President Obama said Monday he hopes Standard & Poor's downgrade of the country's credit rating will give lawmakers a "renewed sense of urgency" on dealing with the nation's deficit problems.
In his first public remarks since Friday's downgrade, Obama blamed political gridlock for the nation's setback and insisted the markets still consider the United States a "triple-A country."
S&P's move, Obama said, was "not so much because they doubt our ability to pay our debt … but because after witnessing a month of wrangling over raising the debt ceiling, they doubted our political system's ability to act."
"We didn't need a ratings agency to tell us that we need a balanced, long-term approach to deficit reduction," he added. "That was true last week. That was true last year. That was true the day I took office."
Obama insisted the nation's economic woes are "eminently solvable, and we know what we have to do to solve them."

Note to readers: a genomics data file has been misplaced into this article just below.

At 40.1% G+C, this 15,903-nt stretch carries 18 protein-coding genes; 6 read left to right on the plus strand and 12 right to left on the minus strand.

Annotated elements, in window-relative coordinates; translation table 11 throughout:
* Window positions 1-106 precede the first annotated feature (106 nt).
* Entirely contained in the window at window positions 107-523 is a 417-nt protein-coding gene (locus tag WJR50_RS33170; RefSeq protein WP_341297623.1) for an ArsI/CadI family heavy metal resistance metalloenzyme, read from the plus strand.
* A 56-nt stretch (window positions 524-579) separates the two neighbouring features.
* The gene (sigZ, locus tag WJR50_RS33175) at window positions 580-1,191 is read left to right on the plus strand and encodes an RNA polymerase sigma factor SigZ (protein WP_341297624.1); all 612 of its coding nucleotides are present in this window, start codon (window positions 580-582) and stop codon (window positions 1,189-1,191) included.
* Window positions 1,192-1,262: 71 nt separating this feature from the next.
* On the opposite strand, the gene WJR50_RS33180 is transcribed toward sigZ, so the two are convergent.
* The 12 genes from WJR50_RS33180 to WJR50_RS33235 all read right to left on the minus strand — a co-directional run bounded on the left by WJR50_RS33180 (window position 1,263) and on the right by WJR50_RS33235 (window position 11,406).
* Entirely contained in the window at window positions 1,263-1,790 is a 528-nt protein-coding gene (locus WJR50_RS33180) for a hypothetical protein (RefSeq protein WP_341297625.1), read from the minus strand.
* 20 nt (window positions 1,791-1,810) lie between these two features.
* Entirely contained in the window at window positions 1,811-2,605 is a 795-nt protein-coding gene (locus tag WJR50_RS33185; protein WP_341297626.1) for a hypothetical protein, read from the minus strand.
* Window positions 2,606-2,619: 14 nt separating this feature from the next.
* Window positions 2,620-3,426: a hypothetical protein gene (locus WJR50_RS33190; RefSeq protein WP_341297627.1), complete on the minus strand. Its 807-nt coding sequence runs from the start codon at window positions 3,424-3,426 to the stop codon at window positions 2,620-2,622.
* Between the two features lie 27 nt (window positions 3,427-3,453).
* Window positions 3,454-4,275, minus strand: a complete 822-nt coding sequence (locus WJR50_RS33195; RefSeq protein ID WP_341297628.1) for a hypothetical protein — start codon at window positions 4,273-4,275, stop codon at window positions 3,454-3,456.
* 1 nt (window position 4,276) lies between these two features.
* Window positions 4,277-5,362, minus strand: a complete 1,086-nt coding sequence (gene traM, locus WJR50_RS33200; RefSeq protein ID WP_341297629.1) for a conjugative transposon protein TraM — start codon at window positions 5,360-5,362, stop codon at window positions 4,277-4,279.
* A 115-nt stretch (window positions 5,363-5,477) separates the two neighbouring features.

Still, amid major turmoil on the stock market, Obama stopped short of calling for Congress to come back to Washington from vacation and work on a deficit deal. Instead, he shifted focus to a planned "super committee" in Congress that is set to report its findings by November on how to cut an estimated $1.5 trillion in spending over the next 10 years.
The president said he would lay out his own proposals for spending cuts "shortly" but insisted two steps are crucial: tax reform, including raising taxes on the wealthiest Americans, and "modest adjustments" to entitlement programs like Medicare and Social Security.
"It's not a lack of plans or policies that's the problem here," Obama said, citing proposals previously floated by the Senate's Gang of Six and an agreement he had previously reached with House Speaker John Boehner. "It's a lack of political will in Washington. It's the insistence on drawing lines in the sand, a refusal to put what's best for the country ahead of self-interest or party or ideology. And that's what we need to change."